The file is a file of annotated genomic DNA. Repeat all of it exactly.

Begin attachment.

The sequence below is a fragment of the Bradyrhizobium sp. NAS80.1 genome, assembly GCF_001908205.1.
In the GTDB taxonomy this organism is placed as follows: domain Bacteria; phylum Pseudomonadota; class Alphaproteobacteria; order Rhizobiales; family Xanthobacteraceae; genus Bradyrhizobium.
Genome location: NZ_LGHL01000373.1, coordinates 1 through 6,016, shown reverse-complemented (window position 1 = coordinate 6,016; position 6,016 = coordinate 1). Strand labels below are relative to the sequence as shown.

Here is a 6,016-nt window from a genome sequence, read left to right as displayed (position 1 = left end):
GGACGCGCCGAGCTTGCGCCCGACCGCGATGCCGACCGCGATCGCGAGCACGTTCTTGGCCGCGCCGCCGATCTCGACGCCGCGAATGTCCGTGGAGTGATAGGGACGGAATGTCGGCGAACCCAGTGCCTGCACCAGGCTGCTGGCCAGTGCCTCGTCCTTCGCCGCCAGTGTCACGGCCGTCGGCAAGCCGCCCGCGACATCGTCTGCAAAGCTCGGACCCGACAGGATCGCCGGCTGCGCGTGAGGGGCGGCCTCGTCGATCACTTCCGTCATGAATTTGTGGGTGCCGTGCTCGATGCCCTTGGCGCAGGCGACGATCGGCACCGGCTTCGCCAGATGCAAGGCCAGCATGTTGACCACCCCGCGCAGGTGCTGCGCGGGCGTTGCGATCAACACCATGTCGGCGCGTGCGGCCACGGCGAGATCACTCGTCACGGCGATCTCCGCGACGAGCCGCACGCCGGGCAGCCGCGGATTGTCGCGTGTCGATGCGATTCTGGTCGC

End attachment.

The sequence below is a fragment of the Bradyrhizobium sp. NAS80.1 genome, assembly GCF_001908205.1.
In the GTDB taxonomy this organism is placed as follows: domain Bacteria; phylum Pseudomonadota; class Alphaproteobacteria; order Rhizobiales; family Xanthobacteraceae; genus Bradyrhizobium.
Genome location: NZ_LGHL01000373.1, coordinates 1 through 6,016, shown reverse-complemented (window position 1 = coordinate 6,016; position 6,016 = coordinate 1). Strand labels below are relative to the sequence as shown.

Here is a 6,016-nt window from a genome sequence, read left to right as displayed (position 1 = left end):
GGACGCGCCGAGCTTGCGCCCGACCGCGATGCCGACCGCGATCGCGAGCACGTTCTTGGCCGCGCCGCCGATCTCGACGCCGCGAATGTCCGTGGAGTGATAGGGACGGAATGTCGGCGAACCCAGTGCCTGCACCAGGCTGCTGGCCAGTGCCTCGTCCTTCGCCGCCAGTGTCACGGCCGTCGGCAAGCCGCCCGCGACATCGTCTGCAAAGCTCGGACCCGACAGGATCGCCGGCTGCGCGTGAGGGGCGGCCTCGTCGATCACTTCCGTCATGAATTTGTGGGTGCCGTGCTCGATGCCCTTGGCGCAGGCGACGATCGGCACCGGCTTCGCCAGATGCAAGGCCAGCATGTTGACCACCCCGCGCAGGTGCTGCGCGGGCGTTGCGATCAACACCATGTCGGCGCGTGCGGCCACGGCGAGATCACTCGTCACGGCGATCTCCGCGACGAGCCGCACGCCGGGCAGCCGCGGATTGTCGCGTGTCGATGCGATTCTGGTCGC